Sunday, August 14, 2005

A bitterly positive sweep   posted by Razib @ 8/14/2005 02:06:00 AM

Long time readers will know that I've followed the genetics of taste for a while now (see here, here, here and here). So I am really interested in a new paper that just came out in Current Biology, titled Positive Selection on a High-Sensitivity Allele of the Human Bitter-Taste Receptor TAS2R16:

We detected signatures of positive selection, indicated by an excess of evolutionarily derived alleles at the nonsynonymous site K172N and two linked sites and significant values of Fay and Wu’s H statistics in 19 populations. The estimated age range for the common ancestor of the derived N172 variant is 78,700–791,000 years, placing it in the Middle Pleistocene and before the expansion of early humans out of Africa. Using calcium imaging in cells expressing different receptor variants, we showed that N172 is associated with an increased sensitivity to salicin, arbutin, and five different cyanogenic glycosides....

A nonsynonymous mutation means that the amino acid encoded by the codon has been altered, so there is often (though not always) a functional implication downstream. Positive selection, suggested by an excess of nonsynonymous vs. synonymous (functionally neutral) mutations, would imply that the fitness of the mutant is greater than the ancestral variant. The term "cyanogenic" should give you a clue to the possible reasons why sensitivity of perception to various chemicals can shift the selection coefficienct: strong unpleasant taste associations may serve as a hinderance to poisoning. This seems to have been very beneficial indeed, here is a map of the frequencies of the ancestral alleles (re-edited for ease of viewing):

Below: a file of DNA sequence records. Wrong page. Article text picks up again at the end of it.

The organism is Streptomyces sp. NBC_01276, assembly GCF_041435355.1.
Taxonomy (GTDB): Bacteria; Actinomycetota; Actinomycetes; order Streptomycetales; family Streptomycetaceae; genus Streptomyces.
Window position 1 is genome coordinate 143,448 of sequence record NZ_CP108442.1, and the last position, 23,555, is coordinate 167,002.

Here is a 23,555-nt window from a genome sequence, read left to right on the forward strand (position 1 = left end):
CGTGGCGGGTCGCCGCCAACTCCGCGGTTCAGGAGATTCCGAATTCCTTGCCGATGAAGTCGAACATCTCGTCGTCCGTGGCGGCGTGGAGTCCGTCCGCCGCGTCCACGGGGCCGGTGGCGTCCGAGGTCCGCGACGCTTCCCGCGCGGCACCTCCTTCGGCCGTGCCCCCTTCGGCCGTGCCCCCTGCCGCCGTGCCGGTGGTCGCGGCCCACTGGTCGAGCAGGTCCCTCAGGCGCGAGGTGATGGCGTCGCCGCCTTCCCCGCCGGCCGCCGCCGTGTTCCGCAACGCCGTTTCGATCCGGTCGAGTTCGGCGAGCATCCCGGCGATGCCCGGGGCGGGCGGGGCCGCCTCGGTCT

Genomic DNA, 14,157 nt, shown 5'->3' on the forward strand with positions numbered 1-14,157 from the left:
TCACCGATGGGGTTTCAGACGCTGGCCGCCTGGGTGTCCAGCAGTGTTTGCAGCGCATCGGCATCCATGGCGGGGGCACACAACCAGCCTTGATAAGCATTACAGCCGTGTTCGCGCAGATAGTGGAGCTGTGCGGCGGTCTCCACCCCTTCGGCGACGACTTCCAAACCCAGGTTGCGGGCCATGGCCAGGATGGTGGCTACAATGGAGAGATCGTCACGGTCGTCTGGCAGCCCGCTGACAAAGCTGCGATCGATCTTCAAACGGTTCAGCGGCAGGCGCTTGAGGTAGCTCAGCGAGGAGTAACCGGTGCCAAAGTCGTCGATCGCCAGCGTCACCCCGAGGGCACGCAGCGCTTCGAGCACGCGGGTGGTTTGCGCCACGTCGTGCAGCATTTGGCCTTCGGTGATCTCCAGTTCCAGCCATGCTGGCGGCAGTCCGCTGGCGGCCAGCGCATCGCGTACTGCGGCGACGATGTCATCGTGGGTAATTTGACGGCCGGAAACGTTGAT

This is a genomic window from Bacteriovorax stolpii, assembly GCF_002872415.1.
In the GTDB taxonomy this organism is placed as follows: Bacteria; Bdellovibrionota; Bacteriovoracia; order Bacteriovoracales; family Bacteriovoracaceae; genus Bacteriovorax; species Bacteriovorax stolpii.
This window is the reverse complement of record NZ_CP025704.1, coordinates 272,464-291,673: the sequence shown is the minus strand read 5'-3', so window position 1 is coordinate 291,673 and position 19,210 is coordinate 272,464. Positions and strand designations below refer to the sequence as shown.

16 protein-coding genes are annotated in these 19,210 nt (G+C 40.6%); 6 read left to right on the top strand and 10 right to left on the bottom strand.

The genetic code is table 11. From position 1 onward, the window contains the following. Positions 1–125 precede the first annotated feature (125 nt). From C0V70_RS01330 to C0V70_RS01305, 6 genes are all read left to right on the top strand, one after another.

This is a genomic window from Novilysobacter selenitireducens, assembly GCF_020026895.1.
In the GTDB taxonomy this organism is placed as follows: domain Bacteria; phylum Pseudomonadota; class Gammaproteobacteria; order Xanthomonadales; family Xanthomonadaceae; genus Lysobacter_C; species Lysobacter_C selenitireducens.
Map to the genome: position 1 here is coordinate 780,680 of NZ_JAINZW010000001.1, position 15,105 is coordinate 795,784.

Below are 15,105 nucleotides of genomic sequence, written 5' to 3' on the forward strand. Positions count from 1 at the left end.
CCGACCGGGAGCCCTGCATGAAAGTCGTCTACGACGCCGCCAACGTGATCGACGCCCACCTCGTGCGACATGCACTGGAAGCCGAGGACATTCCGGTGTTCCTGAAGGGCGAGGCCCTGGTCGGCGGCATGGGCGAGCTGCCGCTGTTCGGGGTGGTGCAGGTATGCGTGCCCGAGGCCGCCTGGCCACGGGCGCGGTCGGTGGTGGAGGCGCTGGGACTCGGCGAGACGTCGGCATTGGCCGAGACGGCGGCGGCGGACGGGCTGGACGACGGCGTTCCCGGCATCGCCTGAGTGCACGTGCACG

The lighter regions indicate higher frequencies (click on the map for better resolution). It seems that the ancestral low sensitivity variants are predominantly found in Africa.

Here are aggregate frequencies of the two ancestral alleles by region: Africa 13.8%, Middle East 2.4%, Central/South East Asia 0.2%, Europe 0%, Americans 0%, East Asia 0% and Oceania 0%. The sample numbers were between 100 and 500 individuals (closer to 150-300 in most cases), so the total lack of ancestral haplotypes in much of the world seems to be a testament to the power of selection (there were a small number of "Other" rare haplotypes, though usually on the order of 1-8%). The authors do note that there seems to be a correlation within Africa itself of malarial regions and a high frequency of the ancestral less bitter sensitive allele. They note that "Chronic low-level ingestion of cyanogenic foods has been linked with an increased protection against malaria."

Taste perception is a complex trait. We all know the importance of smell in augmenting and adding greater dimensionality to it. Nevertheless, it is an important part of our day to day life, and, it affects how we interact with others. A great deal of it is due to upbringing and fortitude in the pursuit of acquired discernment, but, it isn't a level playing field, some people have further to go to tolerate certain flavors (the supertasters) while others must coax every ounce of sensory input to perceive any flavor (the nontasters). It is interesting that though less than 15% of the African population exhibit the ancestral genotype, it is likely that 25-35% of African Americans do, at least based on their source populations in this study (ie; Yoruba, South African Bantu, etc.).